[thelist] Dreamweaver versus Frontpage versus Notepad

russ at unrealisticexpectations.com russ at unrealisticexpectations.com
Mon Apr 11 10:57:46 CDT 2005

> Interaction Architecture Faculty here, and in the last 3 years we
> didn't do any "design a web site" work, but all included templating
> for different CMS or backends, and this is where _any_ WYSIWYG fails.
> Furthermore we don't hire WYSIWYG developers, but require at least a
> basic understanding of XSLT and JS together with HTML skills.
> If your job aspirations are to make 10 page web sites or microsites
> that last a month for the rest of your career, then yes, WYSIWYG is
> enough. If you want to be a web developer that can be used in bigger
> projects (and get the higher rates / income) then please join us in
> the year 2005 and realise that web design is not "painting with HTML"
> but creating properly separated web documents
> (structure,presentation,behaviour) that can be easily maintained and
> restyled.

Wow. Getting a tad harsh and personal? :-) (kidding, kidding) Something of note 
is that, in order to become a "Certified Macromedia Dreamweaver MX 2004 
Developer", you need to 
be aware of Javascript, HTML, CSS, some core usability and more. I'd say that 
it's hardly something simple that anyone who is intending to be a WYSIWYG 
developer for life, but then again, there's a point where someone stops 
becoming a designer and starts becoming a developer, too.  And somewhere in 
there was where you made the leap--there are loads of people still eeking out a 
living doing design work.  

No, not me.  That's not my bag, but it happens, and even the ones I've worked 
on, I've found that Dreamweaver is a really nice Site Management tool with some 
great functionality.  I almost never use it as a true WYSIWYG editor, but I do 
use it to have a general idea as to where my includes are, where my content is 
and how it plays out--it works well for what *I* do.  I can see it wouldn't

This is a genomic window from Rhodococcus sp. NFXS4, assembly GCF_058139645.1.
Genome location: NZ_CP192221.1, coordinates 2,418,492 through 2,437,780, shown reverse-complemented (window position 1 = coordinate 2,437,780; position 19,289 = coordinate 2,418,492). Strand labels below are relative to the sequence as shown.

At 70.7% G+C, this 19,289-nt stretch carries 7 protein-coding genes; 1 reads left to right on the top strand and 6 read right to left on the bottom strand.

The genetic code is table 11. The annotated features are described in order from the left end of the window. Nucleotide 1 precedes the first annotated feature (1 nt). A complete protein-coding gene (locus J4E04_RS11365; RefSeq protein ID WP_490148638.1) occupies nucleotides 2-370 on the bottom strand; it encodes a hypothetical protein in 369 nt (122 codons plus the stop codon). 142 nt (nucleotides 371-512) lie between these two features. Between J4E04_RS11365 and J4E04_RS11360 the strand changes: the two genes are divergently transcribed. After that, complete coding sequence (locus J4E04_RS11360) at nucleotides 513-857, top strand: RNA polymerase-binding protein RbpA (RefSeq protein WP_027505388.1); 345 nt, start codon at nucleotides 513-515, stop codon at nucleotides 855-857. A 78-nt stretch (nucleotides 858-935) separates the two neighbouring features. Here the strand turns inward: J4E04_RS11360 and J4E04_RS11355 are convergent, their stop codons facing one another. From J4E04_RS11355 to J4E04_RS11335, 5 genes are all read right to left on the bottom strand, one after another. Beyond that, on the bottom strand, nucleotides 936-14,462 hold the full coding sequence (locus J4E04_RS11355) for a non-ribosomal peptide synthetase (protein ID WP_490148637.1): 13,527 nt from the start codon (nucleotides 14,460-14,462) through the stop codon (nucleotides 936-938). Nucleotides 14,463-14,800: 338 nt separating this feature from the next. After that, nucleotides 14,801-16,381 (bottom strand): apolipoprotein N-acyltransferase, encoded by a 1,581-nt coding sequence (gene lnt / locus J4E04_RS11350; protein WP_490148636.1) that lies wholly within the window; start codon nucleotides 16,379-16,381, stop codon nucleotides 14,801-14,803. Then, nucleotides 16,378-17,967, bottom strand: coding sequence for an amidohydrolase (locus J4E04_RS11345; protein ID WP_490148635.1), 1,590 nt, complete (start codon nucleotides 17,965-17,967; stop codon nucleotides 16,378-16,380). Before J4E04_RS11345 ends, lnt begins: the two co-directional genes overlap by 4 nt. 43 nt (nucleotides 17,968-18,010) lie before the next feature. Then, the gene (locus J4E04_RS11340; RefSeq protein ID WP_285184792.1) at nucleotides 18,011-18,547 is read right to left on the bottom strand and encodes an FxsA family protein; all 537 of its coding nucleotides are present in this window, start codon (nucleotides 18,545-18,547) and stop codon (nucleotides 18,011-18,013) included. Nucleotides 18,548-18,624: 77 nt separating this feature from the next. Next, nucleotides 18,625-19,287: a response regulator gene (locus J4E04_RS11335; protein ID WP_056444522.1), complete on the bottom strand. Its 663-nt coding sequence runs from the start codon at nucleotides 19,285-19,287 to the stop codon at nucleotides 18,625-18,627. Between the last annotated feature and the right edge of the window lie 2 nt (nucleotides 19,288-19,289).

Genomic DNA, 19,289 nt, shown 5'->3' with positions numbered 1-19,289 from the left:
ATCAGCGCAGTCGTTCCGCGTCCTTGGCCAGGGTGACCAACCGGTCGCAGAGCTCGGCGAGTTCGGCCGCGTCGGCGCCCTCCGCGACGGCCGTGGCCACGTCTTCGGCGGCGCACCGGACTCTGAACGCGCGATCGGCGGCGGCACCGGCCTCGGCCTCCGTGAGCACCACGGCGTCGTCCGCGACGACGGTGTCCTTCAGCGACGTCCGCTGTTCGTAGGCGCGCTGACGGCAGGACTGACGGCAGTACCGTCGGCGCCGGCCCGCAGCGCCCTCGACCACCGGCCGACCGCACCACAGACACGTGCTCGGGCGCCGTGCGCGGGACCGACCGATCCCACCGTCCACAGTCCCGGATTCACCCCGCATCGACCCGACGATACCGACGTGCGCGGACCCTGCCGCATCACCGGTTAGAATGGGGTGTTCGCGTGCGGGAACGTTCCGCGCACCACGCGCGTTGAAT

work in all areas and have struggled with it some of the different languages, 
but then again...  It works for a lot of the tasks, and you're right:  People 
planning on being a WYSIWYG designer/developer... well, they shouldn't.

> > Furthermore, Dreamweaver also offers a built-in FTP program. This means that
> > you do not need to leave the Dreamweaver application in order to upload or
> > download files to and from the server you are using.
> Using your live server as a test platform is not really recommended,
> unless it is a hotfix you have to perform. Any computer these days can
> run a localhost (or even does so out of the box) and even if you have
> _no clue_ about setting it up, you can ( http://www.apachefriends.org
> ).

I don't think the previous person mentioned that he was going directly to 
prod.  However, DWMX does allow you to set up your test server when you set up 
your site.

> > So in my opinion Dreamweaver is the way to go. It seems a bit complicated in
> > the beginning. But it certainly pays to find out how to use it.
> It is the industry standard editor, I venture to say, but I strongly
> advise against believing all macromedia wants to make us believe. No
> editor can replace proper understanding of markup and code, and pure
> HTML is not here to stay.

I'm not sure you're following their thinking, then.  Otherwise, they'd not 
focus on the code parts of their own exam to become certified.  At least, 
that's my humblest opinion.

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